No, you’re not seeing double. The new Amazon Halo View looks almost exactly like a Fitbit Charge 5. Announced as part of Amazon’s devices and services event, the $US80 ($111) tracker adds a colour AMOLED display and two new fitness and nutrition modes for its Halo service.
Amazon made a big deal about how the original Halo band had no display. The idea behind the tracker was to be less distracting when we’re all addicted to screens. But the display-free band wasn’t all that useful, so Amazon went back to the drawing board and added a screen with super chunky bezels. Amazon says you’ll be able to view your metrics such as sleep scores, activity levels, blood oxygen, texts, and reminders to move notifications. The tracker also has an estimated battery life of 7 days and is water-resistant to 50 meters. As far as sensors go, it has all the ones you’d typically expect, but also includes SpO2 sensors and a skin temperature sensor. Sounds like a Fitbit.
The big notable omission this time around is the microphone. One of the original Halo’s marquee features allowed users to monitor their tone when speaking to others throughout the day. It was, needless to say, creepy as fuck. According to CNET, that feature is still available to View users — just not on the wrist. You’ll have to use your phone instead. The same is true for Halo’s incredibly dubious body fat analysis feature, which utilises your phone’s cameras to create a 3D model of what you would look like at varying body fat percentages.
Amazon ditched the microphone and has instead added two new services to its Halo subscription service. The first is Halo Fitness, which is a streaming workout service similar to Apple’s Fitness+ or Peloton’s digital subscription, with studio workouts for cardio, strength, yoga, the outdoors, and mobility. You can see your metrics from the tracker overlaid on the display you’re working out with, similar to Apple’s Fitness+ integration with Apple Watch. (This feature isn’t coming until next year, and it’s unclear which displays will support it.)
Amazon is also launching Halo Nutrition, which is essentially a meal-planning service that gives users the option to choose between roughly 500 recipes from WW, LifeSum, and Whole Foods. It also lets you select between seven different types of diets. These include popular options like keto and paleo, as well as vegan and vegetarian options. As for how this all integrates with Amazon’s services? You can add ingredients and groceries from the recipes to your Alexa Shopping list.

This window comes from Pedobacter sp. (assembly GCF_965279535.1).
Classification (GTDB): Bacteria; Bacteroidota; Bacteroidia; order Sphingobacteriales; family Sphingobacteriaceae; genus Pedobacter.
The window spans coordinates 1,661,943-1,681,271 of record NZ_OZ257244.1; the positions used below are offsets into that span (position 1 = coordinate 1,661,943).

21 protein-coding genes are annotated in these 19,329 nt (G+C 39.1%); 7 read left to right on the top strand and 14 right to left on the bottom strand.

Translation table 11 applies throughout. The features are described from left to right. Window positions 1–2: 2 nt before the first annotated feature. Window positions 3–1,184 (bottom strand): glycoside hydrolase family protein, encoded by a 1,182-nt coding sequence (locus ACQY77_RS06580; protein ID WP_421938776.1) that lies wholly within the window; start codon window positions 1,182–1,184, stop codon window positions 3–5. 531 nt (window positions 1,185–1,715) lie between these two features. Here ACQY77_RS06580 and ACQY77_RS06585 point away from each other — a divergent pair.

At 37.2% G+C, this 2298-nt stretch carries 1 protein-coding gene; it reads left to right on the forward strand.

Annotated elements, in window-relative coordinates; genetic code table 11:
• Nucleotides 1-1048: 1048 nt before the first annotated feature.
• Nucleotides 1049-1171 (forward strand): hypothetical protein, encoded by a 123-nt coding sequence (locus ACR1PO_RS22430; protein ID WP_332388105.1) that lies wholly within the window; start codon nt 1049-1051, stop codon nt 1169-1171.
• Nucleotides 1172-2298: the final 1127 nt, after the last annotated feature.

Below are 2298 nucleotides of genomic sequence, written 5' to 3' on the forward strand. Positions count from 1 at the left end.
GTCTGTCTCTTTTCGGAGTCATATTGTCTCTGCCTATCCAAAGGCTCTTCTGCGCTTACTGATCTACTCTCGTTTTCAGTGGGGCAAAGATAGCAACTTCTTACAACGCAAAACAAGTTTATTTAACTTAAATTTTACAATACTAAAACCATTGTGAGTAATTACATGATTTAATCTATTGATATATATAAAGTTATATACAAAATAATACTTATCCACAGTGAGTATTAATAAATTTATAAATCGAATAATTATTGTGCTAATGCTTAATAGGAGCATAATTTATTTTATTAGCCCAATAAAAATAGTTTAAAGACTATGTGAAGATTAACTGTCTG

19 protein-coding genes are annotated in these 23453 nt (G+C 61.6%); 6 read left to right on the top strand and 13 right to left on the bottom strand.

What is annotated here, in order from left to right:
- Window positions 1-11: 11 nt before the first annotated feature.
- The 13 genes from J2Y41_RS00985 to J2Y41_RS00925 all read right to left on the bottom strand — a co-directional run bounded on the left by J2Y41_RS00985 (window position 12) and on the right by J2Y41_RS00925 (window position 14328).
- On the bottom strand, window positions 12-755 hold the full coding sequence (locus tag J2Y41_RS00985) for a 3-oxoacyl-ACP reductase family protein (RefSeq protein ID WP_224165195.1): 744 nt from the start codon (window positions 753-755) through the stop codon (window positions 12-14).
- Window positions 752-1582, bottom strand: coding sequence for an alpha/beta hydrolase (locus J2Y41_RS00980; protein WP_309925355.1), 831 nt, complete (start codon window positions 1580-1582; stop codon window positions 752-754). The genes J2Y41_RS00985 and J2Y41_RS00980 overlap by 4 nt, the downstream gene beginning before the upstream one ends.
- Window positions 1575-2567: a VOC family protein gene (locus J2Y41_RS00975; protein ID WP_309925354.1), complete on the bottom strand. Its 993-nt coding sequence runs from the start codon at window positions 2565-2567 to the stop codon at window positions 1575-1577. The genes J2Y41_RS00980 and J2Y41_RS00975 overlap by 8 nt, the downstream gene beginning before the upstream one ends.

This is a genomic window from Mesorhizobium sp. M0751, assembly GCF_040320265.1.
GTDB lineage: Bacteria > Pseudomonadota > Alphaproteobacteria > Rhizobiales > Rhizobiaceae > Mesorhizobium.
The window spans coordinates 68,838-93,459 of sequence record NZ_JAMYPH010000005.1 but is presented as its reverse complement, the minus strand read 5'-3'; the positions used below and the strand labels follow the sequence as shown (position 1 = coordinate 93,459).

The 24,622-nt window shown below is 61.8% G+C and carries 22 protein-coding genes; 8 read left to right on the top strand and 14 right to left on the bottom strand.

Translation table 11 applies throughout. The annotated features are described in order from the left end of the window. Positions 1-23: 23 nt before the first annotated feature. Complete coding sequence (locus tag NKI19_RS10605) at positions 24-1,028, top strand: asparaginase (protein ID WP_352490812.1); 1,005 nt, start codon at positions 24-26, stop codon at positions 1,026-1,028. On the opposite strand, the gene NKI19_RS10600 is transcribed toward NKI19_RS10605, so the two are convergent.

On paper, this is a pretty competitive package. The Halo View has, shall we say, extremely aggressive pricing, offering many of the same features you’d get with a Fitbit Charge 5, for roughly $US160 ($221) less in the first year. The Halo View comes bundled with a year of Amazon Halo for $US80 ($111), while the Fitbit Charge 5 plus six months of Fitbit Premium (the first six months are free) is $US240 ($332). The price and features are clearly meant to rattle Fitbit, which has basically dominated fitness tracker sales for the past decade. The original Halo tracker was also a bizarre experience that combined half-baked fitness-tracking with body shaming and tone policing. It’s hard to say whether a display and new services will make people want to buy a Halo. Amazon may be copying Fitbit’s homework, but we’ll have to see if whether it passes real-life testing.
The Halo View will be available later this year in select regions for $US80 ($111), which includes a year’s worth of Amazon’s Halo service.
You can choose between black, green, and purple bands, with the option of swapping them out for other straps. Sports bands start at $US15 ($21) each, while the fabric, leather, and metal bands are $US30 ($41). Halo Fitness e will roll out to existing Halo users later this year with the live fitness metrics feature rolling out next year. Halo Nutrition will be available starting January 2022.
Editor’s Note: Stay tuned for local Australian pricing and availability.